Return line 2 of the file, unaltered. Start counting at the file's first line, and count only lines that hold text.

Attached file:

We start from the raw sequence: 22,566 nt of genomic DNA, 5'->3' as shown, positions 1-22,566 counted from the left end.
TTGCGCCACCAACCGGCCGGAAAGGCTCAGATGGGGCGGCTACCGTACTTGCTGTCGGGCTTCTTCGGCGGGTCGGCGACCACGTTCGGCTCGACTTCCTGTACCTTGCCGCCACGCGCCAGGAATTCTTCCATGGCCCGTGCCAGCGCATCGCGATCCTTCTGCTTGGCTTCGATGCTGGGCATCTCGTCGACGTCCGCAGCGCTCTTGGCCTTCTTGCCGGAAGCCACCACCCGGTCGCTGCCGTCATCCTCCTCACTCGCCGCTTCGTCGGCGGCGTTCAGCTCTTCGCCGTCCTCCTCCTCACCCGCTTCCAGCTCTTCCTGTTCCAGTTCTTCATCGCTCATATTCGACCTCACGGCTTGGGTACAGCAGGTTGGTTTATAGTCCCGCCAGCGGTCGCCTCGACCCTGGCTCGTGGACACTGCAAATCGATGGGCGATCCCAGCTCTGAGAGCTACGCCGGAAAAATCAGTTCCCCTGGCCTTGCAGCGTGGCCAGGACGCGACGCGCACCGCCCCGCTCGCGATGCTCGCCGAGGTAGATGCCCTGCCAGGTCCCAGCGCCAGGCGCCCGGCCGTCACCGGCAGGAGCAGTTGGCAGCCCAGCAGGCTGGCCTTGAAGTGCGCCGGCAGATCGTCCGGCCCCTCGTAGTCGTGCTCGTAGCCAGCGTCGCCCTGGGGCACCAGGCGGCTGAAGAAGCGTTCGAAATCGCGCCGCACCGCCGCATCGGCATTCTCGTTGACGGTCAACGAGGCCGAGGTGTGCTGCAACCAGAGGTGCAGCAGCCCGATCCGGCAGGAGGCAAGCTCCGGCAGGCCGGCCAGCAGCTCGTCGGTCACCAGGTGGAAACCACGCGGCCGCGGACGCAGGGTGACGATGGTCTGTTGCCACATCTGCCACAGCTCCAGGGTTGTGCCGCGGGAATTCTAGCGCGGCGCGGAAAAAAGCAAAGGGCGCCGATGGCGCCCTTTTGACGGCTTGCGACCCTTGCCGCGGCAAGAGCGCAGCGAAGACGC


TTGCGCCACCAACCGGCCGGAAAGGCTCAGATGGGGCGGCTACCGTACTTGCTGTCGGGCTTCTTCGGCGGGTCGGCGACCACGTTCGGCTCGACTTCCTGTACCTTGCCGCCACGCGCCAGGAATTCTTCCATGGCCCGTGCCAGCGCATCGCGATCCTTCTGCTTGGCTTCGATGCTGGGCATCTCGTCGACGTCCGCAGCGCTCTTGGCCTTCTTGCCGGAAGCCACCACCCGGTCGCTGCCGTCATCCTCCTCACTCGCCGCTTCGTCGGCGGCGTTCAGCTCTTCGCCGTCCTCCTCCTCACCCGCTTCCAGCTCTTCCTGTTCCAGTTCTTCATCGCTCATATTCGACCTCACGGCTTGGGTACAGCAGGTTGGTTTATAGTCCCGCCAGCGGTCGCCTCGACCCTGGCTCGTGGACACTGCAAATCGATGGGCGATCCCAGCTCTGAGAGCTACGCCGGAAAAATCAGTTCCCCTGGCCTTGCAGCGTGGCCAGGACGCGACGCGCACCGCCCCGCTCGCGATGCTCGCCGAGGTAGATGCCCTGCCAGGTCCCAGCGCCAGGCGCCCGGCCGTCACCGGCAGGAGCAGTTGGCAGCCCAGCAGGCTGGCCTTGAAGTGCGCCGGCAGATCGTCCGGCCCCTCGTAGTCGTGCTCGTAGCCAGCGTCGCCCTGGGGCACCAGGCGGCTGAAGAAGCGTTCGAAATCGCGCCGCACCGCCGCATCGGCATTCTCGTTGACGGTCAACGAGGCCGAGGTGTGCTGCAACCAGAGGTGCAGCAGCCCGATCCGGCAGGAGGCAAGCTCCGGCAGGCCGGCCAGCAGCTCGTCGGTCACCAGGTGGAAACCACGCGGCCGCGGACGCAGGGTGACGATGGTCTGTTGCCACATCTGCCACAGCTCCAGGGTTGTGCCGCGGGAATTCTAGCGCGGCGCGGAAAAAAGCAAAGGGCGCCGATGGCGCCCTTTTGACGGCTTGCGACCCTTGCCGCGGCAAGAGCGCAGCGAAGACGC